• Renegotiate contracts: From your office lease to your software subscriptions, regularly shopping around for the best deal can uncover major savings. Don‘t be afraid to negotiate aggressively, especially if you‘re a veteran customer.

Let‘s see how this might play out for our bowl business. If they can cut variable costs by $5 per unit by sourcing less expensive raw materials, their contribution margin per bowl increases to $35 and their contribution margin ratio rises to 70% ($35 ÷ $50).

Assuming no changes in fixed costs, their new break even point is:

$3,000 ÷ $35 = 86 bowls

They‘ve lowered their break even point by 14 units per month, accelerating their path to profitability.

Break Even Point for Multiple Products

So far we‘ve focused on break even point for a single product. But what if your business sells multiple products or services? The basic formula still applies, but the calculations get a bit more complex.

The key is to calculate a weighted average contribution margin. This involves finding the contribution margin ratio for each product and then weighing them based on their percentage of total sales mix. Here‘s an example:

Say the bowl maker also sells ceramic mugs at a price of $20 with variable costs of $5. The mugs have a contribution margin of $15 and a contribution margin ratio of 75%. If mugs are expected to be 30% of the total sales mix, then the weighted average contribution margin is:

(Bowls: 70% x 60%) + (Mugs: 30% x 75%) = 64.5%

Assuming fixed costs are still $3,000, the break even point in total sales is:

$3,000 ÷ 0.645 = $4,651

To calculate the break even point in units for each product, simply multiply the sales mix percentage by the total units. If the business expects to sell 120 total pieces, that breaks down to:

  • Bowls: 120 x 70% = 84 units
  • Mugs: 120 x 30% = 36 units

The key takeaway is that having a diverse product mix with varying contribution margins gives you more levers to pull to reach break even.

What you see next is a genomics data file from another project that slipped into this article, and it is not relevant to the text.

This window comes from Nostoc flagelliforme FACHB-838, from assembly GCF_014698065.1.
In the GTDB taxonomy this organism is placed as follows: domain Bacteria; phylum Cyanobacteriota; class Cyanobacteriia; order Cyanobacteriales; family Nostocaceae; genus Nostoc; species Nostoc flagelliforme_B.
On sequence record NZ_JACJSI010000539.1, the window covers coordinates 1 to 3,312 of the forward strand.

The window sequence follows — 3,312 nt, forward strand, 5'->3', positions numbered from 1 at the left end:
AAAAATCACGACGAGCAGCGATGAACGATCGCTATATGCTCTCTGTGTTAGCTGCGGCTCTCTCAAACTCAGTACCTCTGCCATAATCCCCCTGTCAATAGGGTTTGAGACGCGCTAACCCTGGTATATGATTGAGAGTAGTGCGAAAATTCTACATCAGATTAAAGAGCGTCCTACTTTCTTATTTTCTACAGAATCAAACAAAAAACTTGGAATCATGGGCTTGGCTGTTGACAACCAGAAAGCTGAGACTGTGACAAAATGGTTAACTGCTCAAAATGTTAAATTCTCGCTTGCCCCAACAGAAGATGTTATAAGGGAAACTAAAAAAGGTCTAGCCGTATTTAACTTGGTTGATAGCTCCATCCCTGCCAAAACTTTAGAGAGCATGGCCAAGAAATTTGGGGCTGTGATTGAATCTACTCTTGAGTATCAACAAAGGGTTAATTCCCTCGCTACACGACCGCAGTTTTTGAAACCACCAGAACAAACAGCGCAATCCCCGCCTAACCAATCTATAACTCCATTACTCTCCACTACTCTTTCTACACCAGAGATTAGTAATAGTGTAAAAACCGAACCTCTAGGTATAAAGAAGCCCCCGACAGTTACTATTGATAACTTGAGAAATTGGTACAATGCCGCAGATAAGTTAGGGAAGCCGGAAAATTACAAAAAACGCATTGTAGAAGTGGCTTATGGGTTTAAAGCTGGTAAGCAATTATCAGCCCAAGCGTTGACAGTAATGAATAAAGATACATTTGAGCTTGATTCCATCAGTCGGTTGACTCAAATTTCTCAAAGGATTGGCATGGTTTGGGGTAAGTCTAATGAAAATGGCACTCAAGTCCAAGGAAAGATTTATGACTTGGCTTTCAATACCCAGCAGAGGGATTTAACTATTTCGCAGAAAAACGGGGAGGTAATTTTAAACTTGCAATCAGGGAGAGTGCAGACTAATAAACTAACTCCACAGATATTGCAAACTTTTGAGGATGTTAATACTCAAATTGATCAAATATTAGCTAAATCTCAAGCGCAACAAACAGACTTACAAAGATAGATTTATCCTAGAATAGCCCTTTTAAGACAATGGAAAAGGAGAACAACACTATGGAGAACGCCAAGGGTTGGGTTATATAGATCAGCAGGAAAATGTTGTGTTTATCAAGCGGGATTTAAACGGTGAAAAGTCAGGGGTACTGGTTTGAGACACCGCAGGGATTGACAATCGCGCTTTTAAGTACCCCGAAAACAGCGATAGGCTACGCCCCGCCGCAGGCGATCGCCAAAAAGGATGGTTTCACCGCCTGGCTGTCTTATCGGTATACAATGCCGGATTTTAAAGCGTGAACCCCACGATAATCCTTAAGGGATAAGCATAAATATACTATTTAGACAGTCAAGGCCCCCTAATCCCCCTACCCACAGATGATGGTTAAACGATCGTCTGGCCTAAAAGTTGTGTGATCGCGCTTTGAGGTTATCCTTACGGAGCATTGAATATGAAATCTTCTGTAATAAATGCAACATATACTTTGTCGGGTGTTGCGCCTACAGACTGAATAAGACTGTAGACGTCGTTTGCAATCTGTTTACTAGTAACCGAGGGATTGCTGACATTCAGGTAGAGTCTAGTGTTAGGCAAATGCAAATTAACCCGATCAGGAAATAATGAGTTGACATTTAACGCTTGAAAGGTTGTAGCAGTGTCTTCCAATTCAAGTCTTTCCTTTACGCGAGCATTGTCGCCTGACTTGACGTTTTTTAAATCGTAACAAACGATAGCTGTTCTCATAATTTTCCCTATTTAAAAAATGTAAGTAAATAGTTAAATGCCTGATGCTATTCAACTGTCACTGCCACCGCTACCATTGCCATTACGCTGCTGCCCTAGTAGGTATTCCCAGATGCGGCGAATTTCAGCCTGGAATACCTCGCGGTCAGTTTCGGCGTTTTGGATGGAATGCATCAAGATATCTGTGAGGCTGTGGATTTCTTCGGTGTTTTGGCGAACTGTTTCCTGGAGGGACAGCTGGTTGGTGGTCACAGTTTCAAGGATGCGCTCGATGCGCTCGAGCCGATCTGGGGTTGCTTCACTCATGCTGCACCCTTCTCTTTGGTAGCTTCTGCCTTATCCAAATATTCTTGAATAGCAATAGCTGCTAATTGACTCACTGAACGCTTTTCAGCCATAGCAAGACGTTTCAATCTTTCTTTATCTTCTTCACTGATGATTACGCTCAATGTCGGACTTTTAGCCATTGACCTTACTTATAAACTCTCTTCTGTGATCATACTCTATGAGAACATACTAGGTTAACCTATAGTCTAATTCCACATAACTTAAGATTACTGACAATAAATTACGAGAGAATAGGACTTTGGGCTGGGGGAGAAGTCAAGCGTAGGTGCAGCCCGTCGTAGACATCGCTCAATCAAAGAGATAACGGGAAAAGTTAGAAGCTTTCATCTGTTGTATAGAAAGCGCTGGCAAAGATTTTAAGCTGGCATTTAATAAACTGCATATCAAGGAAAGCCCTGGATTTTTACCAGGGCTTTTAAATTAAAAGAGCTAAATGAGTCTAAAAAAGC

Putting Your Break Even Point Into Action

Knowing your break even point is one thing. Actually using that information to drive profitability is another. Here are some action steps to make your break even insights work for you:

  1. Set sales targets: Use your break even point to establish monthly, quarterly, and annual sales goals for your team. Make sure to account for seasonality and other factors that could impact demand.

  2. Monitor your margins: Create a system for tracking your contribution margins and break even points on a regular basis. This could be as simple as a spreadsheet or as robust as a real-time dashboard in your accounting software.

  3. Scenario plan: Plug different price points, cost structures, and sales mixes into your break even formula to see how the numbers change. This can help you stress-test your strategies and prepare for contingencies.

  4. Communicate with stakeholders: Share your break even analysis with your employees, investors, and advisors. This transparency can foster a sense of shared ownership and accountability.

  5. Celebrate the wins: Hitting break even is a big deal! Take time to acknowledge this milestone with your team and use it as motivation to keep pushing forward.

Wrapping Up

At the end of the day, reaching break even is just the beginning. It‘s the foundation upon which you build sustainable, long-term profitability. By understanding and tracking your break even point, you can make more informed decisions, set smarter goals, and ultimately steer your business toward financial success.

Is it a simple calculation? Yes. But don‘t underestimate its power. As the old saying goes, "You can‘t manage what you don‘t measure." So start measuring your break even point today and watch your profits soar tomorrow.

Tags: